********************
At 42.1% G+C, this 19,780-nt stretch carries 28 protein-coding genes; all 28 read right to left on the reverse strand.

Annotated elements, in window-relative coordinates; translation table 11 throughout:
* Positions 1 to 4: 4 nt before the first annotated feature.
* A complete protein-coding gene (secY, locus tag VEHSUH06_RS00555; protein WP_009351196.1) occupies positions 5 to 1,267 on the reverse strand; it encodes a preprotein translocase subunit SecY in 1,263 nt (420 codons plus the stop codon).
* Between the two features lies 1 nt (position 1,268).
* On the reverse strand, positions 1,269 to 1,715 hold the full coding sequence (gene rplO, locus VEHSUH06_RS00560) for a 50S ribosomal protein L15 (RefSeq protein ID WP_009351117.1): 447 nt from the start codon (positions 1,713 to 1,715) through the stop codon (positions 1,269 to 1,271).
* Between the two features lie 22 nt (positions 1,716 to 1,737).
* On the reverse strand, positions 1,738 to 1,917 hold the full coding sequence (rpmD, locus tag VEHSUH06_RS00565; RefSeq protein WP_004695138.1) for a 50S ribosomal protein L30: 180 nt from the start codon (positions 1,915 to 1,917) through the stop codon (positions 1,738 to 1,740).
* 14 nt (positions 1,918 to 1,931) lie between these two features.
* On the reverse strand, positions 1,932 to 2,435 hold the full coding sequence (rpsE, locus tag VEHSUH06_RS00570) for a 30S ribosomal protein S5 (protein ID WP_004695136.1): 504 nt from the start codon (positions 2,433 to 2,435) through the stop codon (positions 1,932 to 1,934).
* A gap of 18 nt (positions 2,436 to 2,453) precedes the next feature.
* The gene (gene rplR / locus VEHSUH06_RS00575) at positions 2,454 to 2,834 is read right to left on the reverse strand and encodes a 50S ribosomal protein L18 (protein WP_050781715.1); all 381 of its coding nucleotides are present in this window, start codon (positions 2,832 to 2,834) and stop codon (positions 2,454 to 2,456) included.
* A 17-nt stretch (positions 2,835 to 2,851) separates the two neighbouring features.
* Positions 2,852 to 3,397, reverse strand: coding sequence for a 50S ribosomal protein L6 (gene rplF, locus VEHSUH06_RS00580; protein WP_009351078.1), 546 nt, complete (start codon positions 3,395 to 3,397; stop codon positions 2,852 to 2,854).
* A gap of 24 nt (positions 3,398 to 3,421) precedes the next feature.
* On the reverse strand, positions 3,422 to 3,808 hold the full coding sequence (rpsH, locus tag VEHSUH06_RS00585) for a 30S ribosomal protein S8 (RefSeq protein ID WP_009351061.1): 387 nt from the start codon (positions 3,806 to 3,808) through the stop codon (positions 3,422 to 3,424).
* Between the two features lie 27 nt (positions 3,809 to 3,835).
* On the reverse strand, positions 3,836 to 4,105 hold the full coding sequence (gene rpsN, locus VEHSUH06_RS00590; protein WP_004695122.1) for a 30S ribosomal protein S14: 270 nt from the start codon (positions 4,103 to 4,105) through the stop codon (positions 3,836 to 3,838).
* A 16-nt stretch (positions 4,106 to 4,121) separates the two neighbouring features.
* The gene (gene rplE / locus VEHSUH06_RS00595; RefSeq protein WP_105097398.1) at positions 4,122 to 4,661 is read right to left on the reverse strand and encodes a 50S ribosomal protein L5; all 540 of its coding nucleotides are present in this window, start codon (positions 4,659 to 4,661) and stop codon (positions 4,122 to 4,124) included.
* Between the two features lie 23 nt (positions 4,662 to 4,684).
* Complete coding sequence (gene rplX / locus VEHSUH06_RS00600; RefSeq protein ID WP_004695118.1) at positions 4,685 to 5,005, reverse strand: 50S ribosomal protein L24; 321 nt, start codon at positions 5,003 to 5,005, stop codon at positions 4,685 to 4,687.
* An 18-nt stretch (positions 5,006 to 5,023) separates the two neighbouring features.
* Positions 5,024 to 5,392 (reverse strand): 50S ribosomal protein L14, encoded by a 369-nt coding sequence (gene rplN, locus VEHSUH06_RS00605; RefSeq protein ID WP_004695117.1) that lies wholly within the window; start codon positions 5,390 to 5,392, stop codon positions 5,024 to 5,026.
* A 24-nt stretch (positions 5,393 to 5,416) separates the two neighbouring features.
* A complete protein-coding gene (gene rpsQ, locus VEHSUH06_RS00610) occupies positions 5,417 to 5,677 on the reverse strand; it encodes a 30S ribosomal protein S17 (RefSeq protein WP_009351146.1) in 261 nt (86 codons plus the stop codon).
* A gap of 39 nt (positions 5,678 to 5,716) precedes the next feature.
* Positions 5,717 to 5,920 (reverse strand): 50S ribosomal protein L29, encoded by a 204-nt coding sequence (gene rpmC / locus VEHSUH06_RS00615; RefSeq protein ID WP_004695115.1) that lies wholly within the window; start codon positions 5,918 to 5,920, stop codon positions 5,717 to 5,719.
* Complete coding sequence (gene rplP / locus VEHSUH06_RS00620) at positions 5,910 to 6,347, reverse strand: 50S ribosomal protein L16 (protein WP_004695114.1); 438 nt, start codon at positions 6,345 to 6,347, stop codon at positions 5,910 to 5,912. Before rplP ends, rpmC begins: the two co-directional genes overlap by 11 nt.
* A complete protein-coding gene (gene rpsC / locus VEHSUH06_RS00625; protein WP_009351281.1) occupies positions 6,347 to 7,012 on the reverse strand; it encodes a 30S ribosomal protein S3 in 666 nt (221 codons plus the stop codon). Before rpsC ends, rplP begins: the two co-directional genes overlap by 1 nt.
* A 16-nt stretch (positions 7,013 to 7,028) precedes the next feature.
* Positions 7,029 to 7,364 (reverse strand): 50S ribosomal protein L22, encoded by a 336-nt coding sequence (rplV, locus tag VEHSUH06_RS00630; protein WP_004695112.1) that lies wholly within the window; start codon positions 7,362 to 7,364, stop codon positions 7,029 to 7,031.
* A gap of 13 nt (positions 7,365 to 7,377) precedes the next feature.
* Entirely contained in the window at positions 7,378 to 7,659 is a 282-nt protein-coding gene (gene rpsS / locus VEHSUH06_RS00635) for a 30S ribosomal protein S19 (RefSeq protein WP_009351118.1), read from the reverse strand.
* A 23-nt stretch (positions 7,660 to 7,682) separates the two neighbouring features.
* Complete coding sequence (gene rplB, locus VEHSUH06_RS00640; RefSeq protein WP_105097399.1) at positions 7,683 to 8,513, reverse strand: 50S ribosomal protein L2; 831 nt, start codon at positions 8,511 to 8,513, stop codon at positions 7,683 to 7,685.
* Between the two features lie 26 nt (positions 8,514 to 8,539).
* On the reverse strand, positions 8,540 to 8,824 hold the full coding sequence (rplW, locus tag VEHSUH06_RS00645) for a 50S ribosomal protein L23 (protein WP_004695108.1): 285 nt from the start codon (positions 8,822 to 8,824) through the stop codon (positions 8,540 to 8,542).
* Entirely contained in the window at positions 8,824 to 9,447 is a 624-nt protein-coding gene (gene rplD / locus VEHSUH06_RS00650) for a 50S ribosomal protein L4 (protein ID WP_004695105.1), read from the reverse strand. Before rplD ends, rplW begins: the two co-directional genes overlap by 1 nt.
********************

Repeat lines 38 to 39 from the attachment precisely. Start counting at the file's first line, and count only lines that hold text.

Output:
* On the reverse strand, positions 8,540 to 8,824 hold the full coding sequence (rplW, locus tag VEHSUH06_RS00645) for a 50S ribosomal protein L23 (protein WP_004695108.1): 285 nt from the start codon (positions 8,822 to 8,824) through the stop codon (positions 8,540 to 8,542).
* Entirely contained in the window at positions 8,824 to 9,447 is a 624-nt protein-coding gene (gene rplD / locus VEHSUH06_RS00650) for a 50S ribosomal protein L4 (protein ID WP_004695105.1), read from the reverse strand. Before rplD ends, rplW begins: the two co-directional genes overlap by 1 nt.